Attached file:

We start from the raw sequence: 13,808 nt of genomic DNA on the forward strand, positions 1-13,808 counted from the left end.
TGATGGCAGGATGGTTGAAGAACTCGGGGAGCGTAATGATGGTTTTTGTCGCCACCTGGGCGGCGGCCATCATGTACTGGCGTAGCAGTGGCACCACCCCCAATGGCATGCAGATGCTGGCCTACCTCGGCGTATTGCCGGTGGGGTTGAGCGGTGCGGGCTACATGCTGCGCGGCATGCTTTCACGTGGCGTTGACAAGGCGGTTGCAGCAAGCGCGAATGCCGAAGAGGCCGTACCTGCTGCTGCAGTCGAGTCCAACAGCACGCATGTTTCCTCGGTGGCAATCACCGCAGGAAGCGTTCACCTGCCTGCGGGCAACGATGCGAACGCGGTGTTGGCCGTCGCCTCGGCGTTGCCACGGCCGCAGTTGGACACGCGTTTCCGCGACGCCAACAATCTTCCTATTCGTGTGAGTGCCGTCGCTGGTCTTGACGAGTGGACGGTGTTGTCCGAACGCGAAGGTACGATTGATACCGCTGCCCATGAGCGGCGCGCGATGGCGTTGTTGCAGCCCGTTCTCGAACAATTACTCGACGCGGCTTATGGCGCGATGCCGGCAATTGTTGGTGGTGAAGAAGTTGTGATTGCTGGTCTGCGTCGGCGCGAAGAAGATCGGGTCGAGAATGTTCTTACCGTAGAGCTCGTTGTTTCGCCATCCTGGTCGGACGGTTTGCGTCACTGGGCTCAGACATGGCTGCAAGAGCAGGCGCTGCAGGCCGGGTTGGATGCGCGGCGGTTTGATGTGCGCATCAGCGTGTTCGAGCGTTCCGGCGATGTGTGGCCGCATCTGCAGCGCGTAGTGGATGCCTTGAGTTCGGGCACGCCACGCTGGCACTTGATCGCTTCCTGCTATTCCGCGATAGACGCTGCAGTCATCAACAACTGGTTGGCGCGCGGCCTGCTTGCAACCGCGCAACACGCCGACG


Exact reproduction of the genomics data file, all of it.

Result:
We start from the raw sequence: 13,808 nt of genomic DNA on the forward strand, positions 1-13,808 counted from the left end.
TGATGGCAGGATGGTTGAAGAACTCGGGGAGCGTAATGATGGTTTTTGTCGCCACCTGGGCGGCGGCCATCATGTACTGGCGTAGCAGTGGCACCACCCCCAATGGCATGCAGATGCTGGCCTACCTCGGCGTATTGCCGGTGGGGTTGAGCGGTGCGGGCTACATGCTGCGCGGCATGCTTTCACGTGGCGTTGACAAGGCGGTTGCAGCAAGCGCGAATGCCGAAGAGGCCGTACCTGCTGCTGCAGTCGAGTCCAACAGCACGCATGTTTCCTCGGTGGCAATCACCGCAGGAAGCGTTCACCTGCCTGCGGGCAACGATGCGAACGCGGTGTTGGCCGTCGCCTCGGCGTTGCCACGGCCGCAGTTGGACACGCGTTTCCGCGACGCCAACAATCTTCCTATTCGTGTGAGTGCCGTCGCTGGTCTTGACGAGTGGACGGTGTTGTCCGAACGCGAAGGTACGATTGATACCGCTGCCCATGAGCGGCGCGCGATGGCGTTGTTGCAGCCCGTTCTCGAACAATTACTCGACGCGGCTTATGGCGCGATGCCGGCAATTGTTGGTGGTGAAGAAGTTGTGATTGCTGGTCTGCGTCGGCGCGAAGAAGATCGGGTCGAGAATGTTCTTACCGTAGAGCTCGTTGTTTCGCCATCCTGGTCGGACGGTTTGCGTCACTGGGCTCAGACATGGCTGCAAGAGCAGGCGCTGCAGGCCGGGTTGGATGCGCGGCGGTTTGATGTGCGCATCAGCGTGTTCGAGCGTTCCGGCGATGTGTGGCCGCATCTGCAGCGCGTAGTGGATGCCTTGAGTTCGGGCACGCCACGCTGGCACTTGATCGCTTCCTGCTATTCCGCGATAGACGCTGCAGTCATCAACAACTGGTTGGCGCGCGGCCTGCTTGCAACCGCGCAACACGCCGACG